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Volume 2 Supplement 1


  • Poster presentation
  • Open Access

0427. Respiratory effects of noisy ventilation depend on the etiology of acute respiratory distress syndrome

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Intensive Care Medicine Experimental20142 (Suppl 1) :P25

  • Published:


  • Oxygen Partial Pressure
  • Respiratory System
  • Acute Respiratory Distress Syndrome
  • Inspire Oxygen
  • Lung Damage


Healthy biological systems are characterized by intrinsic variability of their function, including the respiratory system. However, during pathological conditions, as observed in acute respiratory distress syndrome (ARDS), this biological variability can be lost, and the institution of variable ventilation (noisy, VV) may lead to morphofunctional improvement compared with conventional ventilation (CV). However, it is not known if this beneficial effect is dependent on the etiology of ARDS. In pulmonary ARDS (ARDSp) there is a predominance of lung tissue consolidation, whereas extrapulmonary ARDS (ARDSexp) is associated with alveolar collapse.


The aim of the present study was to compare variable ventilation with conventionalventilation in experimental ARDSp and ARDSexp.


In twenty-four Wistar rats (365±55g), ARDSp and ARDSexp were induced by lipopolysaccharide (LPS) administered either intratracheally (200 µg) or intraperitoneally (1,000 µg), respectively. After 24h, animals were mechanically ventilated with: tidal volume (VT)=6ml/kg, respiratory rate (RR)=80bpm, positive end-expiratory pressure (PEEP)=0 cmH2O, and fraction of inspired oxygen (FiO2)=0.4. Baseline data were collected to evaluate if ARDSp and ARDSexp animals presented similar degree of lung damage. Rats were then randomly assigned to be mechanically ventilated with VV or CV. VV was applied on a breath-to-breath basis as sequence of randomly generated VT values (n = 600; mean VT = 6 ml/kg), with 30% of coefficient of variation. After randomization, all animals were ventilatedfor 1h, and lungs were removed for histology.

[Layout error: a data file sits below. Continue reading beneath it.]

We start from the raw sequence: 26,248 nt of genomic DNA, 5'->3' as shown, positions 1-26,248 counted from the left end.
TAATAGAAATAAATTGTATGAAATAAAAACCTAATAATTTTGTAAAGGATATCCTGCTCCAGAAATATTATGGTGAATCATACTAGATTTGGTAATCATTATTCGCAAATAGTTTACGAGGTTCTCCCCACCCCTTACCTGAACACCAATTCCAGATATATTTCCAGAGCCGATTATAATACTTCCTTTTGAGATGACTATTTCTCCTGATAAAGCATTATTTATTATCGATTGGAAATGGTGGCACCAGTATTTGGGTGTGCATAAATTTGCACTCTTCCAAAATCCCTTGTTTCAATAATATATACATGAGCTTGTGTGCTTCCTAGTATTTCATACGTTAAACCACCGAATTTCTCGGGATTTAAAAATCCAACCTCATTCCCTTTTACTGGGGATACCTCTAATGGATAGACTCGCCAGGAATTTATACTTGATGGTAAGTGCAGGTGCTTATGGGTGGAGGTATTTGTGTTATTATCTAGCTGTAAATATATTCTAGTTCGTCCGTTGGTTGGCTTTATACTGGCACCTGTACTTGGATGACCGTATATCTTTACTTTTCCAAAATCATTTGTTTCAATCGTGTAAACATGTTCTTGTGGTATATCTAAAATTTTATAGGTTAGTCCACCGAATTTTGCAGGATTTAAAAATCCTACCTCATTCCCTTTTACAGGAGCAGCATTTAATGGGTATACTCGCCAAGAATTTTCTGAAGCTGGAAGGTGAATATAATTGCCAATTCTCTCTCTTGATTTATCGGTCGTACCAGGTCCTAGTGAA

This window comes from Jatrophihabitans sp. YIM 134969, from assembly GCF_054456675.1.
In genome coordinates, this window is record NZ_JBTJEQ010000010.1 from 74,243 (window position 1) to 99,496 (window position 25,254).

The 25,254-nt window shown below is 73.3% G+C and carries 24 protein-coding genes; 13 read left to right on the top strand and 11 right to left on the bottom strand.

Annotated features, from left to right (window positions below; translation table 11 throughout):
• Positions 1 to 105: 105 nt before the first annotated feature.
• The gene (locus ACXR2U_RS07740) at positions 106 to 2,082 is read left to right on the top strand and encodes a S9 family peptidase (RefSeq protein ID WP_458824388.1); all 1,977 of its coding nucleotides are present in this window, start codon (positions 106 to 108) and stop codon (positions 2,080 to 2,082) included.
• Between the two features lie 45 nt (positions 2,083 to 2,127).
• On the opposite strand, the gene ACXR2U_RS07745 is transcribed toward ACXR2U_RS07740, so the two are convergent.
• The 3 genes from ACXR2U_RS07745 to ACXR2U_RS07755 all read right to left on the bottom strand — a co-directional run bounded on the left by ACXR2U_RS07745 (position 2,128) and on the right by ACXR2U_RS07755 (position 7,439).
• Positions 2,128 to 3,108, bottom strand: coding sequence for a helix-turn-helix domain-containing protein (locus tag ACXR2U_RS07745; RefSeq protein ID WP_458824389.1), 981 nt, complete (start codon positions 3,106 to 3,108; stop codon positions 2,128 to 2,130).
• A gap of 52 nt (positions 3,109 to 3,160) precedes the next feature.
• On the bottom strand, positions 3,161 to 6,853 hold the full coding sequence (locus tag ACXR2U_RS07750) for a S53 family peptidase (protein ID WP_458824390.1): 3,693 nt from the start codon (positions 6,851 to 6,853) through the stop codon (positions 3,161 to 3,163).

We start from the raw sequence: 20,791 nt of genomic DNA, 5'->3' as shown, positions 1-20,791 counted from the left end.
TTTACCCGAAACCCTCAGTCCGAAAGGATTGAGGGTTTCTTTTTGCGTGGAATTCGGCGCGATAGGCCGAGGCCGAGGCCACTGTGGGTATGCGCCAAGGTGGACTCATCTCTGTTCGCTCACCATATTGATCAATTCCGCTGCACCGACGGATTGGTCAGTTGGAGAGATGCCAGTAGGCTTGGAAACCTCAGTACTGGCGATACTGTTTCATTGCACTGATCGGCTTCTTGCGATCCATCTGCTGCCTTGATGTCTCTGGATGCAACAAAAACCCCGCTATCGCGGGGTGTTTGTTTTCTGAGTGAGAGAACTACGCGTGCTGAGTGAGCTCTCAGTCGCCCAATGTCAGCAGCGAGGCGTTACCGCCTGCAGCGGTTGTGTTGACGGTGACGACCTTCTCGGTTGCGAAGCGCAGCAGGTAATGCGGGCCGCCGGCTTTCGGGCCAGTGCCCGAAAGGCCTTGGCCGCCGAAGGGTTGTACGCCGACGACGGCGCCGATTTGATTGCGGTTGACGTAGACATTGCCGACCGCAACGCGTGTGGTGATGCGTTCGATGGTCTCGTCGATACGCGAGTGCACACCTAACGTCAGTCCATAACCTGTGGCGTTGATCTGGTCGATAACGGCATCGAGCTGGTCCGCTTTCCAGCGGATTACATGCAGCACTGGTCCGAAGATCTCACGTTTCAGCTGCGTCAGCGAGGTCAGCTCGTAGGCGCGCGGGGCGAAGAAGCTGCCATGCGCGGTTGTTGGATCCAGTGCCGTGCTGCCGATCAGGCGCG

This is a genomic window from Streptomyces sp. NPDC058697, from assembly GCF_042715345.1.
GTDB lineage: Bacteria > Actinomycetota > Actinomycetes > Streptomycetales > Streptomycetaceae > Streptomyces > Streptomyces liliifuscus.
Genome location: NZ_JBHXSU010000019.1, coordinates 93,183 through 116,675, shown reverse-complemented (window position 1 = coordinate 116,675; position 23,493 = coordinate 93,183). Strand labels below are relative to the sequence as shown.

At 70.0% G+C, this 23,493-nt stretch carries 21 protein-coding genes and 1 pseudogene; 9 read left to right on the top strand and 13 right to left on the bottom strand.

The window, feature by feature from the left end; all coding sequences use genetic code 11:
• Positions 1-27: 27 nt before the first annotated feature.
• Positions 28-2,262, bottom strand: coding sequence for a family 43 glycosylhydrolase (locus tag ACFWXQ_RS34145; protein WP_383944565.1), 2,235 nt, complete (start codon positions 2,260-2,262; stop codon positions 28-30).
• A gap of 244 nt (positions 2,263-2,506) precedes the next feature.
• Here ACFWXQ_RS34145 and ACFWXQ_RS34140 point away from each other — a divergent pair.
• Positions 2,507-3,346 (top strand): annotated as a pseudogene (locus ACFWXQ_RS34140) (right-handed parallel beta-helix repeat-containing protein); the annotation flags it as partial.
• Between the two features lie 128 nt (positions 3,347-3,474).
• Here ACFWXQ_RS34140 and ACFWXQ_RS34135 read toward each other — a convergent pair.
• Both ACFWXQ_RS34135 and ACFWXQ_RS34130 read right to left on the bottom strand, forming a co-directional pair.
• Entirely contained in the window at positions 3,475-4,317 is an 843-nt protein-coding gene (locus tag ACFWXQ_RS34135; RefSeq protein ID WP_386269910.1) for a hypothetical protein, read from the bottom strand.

Variable ventilation led to decreasedrespiratory system and transpulmonary pressures in ARDSp (p< 0.05), but not in ARDSexp. Furthermore, in ARDSp, the increment of lung resistance along 1h was minimized in VV compared to CV (7% vs. 31%, respectively). Oxygenation increased in VV and CV regardless of ARDS etiology. Nevertheless, animals that underwent VV presented a higher percentage of increase in arterial oxygen partial pressure compared to those that underwent CV (ARDSp, 50% vs. 26%; ARDSexp, 100% vs. 53%, respectively). In ARDSp, but not in ARDSexp, there was a decrease in collapsed areas in VV compared to CV (p< 0.001).


In the present model of ARDSp and ARDSexp, oxygenation improved independent of ARDS etiology, however, respiratory system and transpulmonary pressures as well as collapsed areas reduced only in ARDSp. Therefore, the morphofunctional improvement in animals ventilated with VV is dependent on ARDS etiology, and this achievement could be related to better recruitment.


Grant acknowledgment


Authors’ Affiliations

Laboratory of Pulmonary Investigation, Carlos Chagas Filho Biophysics Institute, Federal University of Rio de Janeiro, Rio de Janeiro, Brazil
Department of Anesthesiology and Intensive Care Therapy, University Hospital Carl Gustav Carus, Dresden, Germany
IRCCS AOU San Martino-IST, Department of Surgical Sciences and Integrated Diagnostics, University of Genoa, Genoa, Italy


  1. Gama de Abreu M, Spieth P, Pelosi P, et al.: Noisy pressure support ventilation: a pilot study on a new assisted ventilation mode in experimental lung injury. Crit Care Med 2008, 36: 818–827. 10.1097/01.CCM.0000299736.55039.3APubMedView ArticleGoogle Scholar


© Moraes et al; licensee Springer. 2014

This article is published under license to BioMed Central Ltd. This is an Open Access article distributed under the terms of the Creative Commons Attribution License (, which permits unrestricted use, distribution, and reproduction in any medium, provided the original work is properly cited.